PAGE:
The Fifth Financial Era: Singularity

Global Financial Data has produced indices that cover global markets from 1601 until 2018. In organizing this data, we have discovered that the history of the stock market over the past 400 years can be broken up into four distinct eras when economic and political factors affected the size and organization of the stock market in different ways. These four eras were Mercantilism (1600-1799), Free Trade (1800-1914), Regulation (1914-1981) and Globalization (1981-).

The first era covers the period from 1600 until 1799 when financial markets funded government bonds and a handful of government monopolies. The British East India Company was established in 1600. For the next 200 years, finacial markets traded a very limited number of securities. After the bubbles of 1719-1720, shares traded more like bonds than equities. Investors were more interested in getting a secure return on their money than investing for capital gains.

The second period from 1800 until 1914 was one of expanding equity markets, globalization of financial markets, and a reduction in the importance of government bonds relative to equities. This changed in the 1790s when first canals, and later railroads changed the nature of financial markets forever. Investors discovered that transportation stocks could provide reliable dividends as well as capital gains. For the next hundred years, investors had the opportunity to invest in thousands of companies that could generate capital gains as well as dividends. Financial markets became globalized and the transportation revolution enabled the global economy to grow. By 1914, capital flowed freely throughout Europe and the rest of the world, enabling investors to optimize returns globally.

The era of free trade came to an end on July 31, 1914 when the worlds stock markets closed down when World War I began. During the war, capital was directed toward paying for the war. Attempts to restore globalized financial markets after the war failed. Financial markets operated on a national level, not on an international level. Before World War I, markets provided similar returns because they were integrated. After the war, national equity market returns diverged because capital was unable to flow to the countries with the highest rates of return. After World War II, Europe nationalized many of its main industries and the United States regulated industries.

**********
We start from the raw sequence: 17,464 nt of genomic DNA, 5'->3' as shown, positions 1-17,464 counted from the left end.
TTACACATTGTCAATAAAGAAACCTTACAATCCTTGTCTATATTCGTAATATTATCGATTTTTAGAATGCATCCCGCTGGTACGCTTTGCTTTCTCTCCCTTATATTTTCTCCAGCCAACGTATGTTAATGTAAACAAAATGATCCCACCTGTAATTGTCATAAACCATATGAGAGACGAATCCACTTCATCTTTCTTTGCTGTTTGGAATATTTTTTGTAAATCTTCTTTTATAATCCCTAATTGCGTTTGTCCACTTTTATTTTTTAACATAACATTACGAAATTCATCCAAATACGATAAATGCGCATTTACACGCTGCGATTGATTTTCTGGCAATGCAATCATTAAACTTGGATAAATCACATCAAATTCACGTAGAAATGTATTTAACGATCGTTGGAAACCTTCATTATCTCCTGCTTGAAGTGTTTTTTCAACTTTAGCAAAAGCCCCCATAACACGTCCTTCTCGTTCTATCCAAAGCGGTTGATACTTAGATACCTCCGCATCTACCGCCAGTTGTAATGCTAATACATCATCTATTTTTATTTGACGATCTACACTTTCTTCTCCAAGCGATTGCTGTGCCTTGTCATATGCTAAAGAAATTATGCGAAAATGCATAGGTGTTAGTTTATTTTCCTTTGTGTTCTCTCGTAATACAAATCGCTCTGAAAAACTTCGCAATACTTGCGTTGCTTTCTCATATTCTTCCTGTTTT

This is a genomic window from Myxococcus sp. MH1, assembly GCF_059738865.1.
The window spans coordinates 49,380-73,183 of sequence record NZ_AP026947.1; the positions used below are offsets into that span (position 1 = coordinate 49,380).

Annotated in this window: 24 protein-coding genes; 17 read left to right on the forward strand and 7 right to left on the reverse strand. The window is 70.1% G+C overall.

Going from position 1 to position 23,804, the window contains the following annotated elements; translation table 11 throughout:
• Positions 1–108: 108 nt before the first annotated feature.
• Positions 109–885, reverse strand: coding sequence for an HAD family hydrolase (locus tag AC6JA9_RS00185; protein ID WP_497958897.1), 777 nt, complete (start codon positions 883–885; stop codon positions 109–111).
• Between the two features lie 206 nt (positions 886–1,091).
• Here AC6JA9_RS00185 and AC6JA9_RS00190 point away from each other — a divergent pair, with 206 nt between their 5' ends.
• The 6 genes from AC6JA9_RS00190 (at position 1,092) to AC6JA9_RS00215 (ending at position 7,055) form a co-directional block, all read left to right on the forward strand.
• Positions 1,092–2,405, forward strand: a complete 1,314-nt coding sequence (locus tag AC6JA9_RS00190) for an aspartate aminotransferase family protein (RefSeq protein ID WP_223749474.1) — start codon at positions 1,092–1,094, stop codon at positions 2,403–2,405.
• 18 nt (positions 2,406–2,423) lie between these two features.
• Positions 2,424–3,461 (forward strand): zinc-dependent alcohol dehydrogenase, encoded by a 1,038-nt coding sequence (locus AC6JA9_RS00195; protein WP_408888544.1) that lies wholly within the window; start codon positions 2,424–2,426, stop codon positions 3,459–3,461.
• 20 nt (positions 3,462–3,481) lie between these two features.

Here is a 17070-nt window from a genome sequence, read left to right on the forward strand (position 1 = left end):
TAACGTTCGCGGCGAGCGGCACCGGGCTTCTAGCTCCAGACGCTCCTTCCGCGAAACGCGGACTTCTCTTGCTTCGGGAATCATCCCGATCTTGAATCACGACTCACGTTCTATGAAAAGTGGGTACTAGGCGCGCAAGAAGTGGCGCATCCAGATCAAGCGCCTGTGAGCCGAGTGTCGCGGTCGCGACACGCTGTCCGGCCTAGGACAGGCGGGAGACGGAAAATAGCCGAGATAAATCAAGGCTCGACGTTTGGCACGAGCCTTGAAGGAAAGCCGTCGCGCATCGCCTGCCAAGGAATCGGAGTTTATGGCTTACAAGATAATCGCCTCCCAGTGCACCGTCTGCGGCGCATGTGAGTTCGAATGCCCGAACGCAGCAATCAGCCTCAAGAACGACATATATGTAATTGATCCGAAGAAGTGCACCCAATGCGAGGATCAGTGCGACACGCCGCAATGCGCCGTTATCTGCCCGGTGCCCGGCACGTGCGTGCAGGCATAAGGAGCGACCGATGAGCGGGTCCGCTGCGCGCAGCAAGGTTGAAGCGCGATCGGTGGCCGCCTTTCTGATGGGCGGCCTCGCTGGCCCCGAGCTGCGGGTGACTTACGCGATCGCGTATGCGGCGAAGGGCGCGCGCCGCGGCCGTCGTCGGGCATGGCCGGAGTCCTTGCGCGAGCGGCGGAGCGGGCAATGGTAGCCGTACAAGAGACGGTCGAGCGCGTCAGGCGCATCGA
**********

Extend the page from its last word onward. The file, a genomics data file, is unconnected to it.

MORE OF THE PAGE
It wasnt until the 1980s that equity markets became globalized once again when deregulation and privatization swept over the worlds stock markets. The poor performance of markets and the economy in response to the OPEC Oil Crisis of the 1970s brought the role of government in regulating the economy into question. Privatization swept over the capitalist economies, and the former Communist countries opened stock markets and began to integrate with the worlds financial markets. The global market capitalization/GDP ratio increased dramatically.

How long the fourth era will last before we move into a fifth era will depend upon technology. The fifth financial era will begin when financial markets reach singularity, where the national markets in financial assets merge into one market and financial markets are not just global, but singular. All financial assets will trade 24 hours a day over computer networks that are connected to every corner of the globe. Markets have almost reached that point in the foreign exchange market, and it is only a matter of time before the market for financial assets reaches that point as well.

Given this, it is our prediction that the financial singularity will occur independently of efforts of existing exchanges to merge into a single market. We believe this will happen in the 2020s, but when and how, we do not know. But even when all this happens, and exchanges disappear, companies will still raise capital by issuing shares to the public, billions of people will still rely upon stocks for their investments, and we will still worry about whether the stock market will go up or go down tomorrow.

Bryan Taylor is Chief Economist at Global Financial Data